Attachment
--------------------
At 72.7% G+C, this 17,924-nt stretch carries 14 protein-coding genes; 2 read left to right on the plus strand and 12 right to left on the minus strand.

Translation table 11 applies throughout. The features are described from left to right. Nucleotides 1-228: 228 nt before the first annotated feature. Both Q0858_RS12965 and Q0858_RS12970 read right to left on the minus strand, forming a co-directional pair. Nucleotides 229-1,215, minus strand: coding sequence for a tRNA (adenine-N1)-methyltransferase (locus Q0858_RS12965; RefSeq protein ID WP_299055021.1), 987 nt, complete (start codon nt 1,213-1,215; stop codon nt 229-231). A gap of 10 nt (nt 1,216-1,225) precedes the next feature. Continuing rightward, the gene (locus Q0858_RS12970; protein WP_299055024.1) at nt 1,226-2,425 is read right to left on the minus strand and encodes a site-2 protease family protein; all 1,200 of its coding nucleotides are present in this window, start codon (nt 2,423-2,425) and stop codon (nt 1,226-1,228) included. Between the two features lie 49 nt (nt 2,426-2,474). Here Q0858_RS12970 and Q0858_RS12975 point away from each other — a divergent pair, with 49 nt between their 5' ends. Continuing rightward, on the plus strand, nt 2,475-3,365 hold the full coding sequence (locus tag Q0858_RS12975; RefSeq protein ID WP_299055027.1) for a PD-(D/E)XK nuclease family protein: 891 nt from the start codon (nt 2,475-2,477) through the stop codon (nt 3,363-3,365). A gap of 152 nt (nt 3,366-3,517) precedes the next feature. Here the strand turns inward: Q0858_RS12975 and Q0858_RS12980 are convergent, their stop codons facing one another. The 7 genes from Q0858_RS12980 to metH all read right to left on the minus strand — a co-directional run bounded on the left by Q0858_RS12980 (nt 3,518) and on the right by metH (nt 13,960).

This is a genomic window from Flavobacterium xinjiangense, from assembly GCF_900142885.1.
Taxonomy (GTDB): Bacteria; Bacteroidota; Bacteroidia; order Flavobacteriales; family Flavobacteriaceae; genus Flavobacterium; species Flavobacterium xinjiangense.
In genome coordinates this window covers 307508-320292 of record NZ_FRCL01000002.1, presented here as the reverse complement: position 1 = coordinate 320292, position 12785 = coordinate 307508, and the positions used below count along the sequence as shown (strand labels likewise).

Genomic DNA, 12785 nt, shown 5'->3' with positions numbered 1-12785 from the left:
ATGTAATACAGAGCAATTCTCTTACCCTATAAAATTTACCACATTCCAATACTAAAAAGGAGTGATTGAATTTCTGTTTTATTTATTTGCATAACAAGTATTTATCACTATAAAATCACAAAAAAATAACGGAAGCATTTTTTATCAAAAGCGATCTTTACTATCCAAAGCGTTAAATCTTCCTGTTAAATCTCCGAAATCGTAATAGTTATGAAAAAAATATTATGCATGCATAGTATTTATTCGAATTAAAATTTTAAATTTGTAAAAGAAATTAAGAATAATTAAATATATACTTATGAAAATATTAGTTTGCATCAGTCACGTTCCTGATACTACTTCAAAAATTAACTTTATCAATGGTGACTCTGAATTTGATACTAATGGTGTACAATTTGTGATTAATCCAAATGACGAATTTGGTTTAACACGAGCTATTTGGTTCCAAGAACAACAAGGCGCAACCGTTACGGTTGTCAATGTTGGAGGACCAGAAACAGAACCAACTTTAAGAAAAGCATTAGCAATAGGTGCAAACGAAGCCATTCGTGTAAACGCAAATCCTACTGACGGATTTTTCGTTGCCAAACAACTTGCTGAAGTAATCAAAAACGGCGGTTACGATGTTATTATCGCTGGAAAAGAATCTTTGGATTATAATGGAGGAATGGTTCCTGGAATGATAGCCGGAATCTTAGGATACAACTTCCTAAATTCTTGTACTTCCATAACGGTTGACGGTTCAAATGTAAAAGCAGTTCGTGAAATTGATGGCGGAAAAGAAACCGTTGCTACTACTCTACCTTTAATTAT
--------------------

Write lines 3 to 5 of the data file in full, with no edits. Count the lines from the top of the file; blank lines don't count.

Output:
This is a genomic window from Flavobacterium xinjiangense, from assembly GCF_900142885.1.
Taxonomy (GTDB): Bacteria; Bacteroidota; Bacteroidia; order Flavobacteriales; family Flavobacteriaceae; genus Flavobacterium; species Flavobacterium xinjiangense.
In genome coordinates this window covers 307508-320292 of record NZ_FRCL01000002.1, presented here as the reverse complement: position 1 = coordinate 320292, position 12785 = coordinate 307508, and the positions used below count along the sequence as shown (strand labels likewise).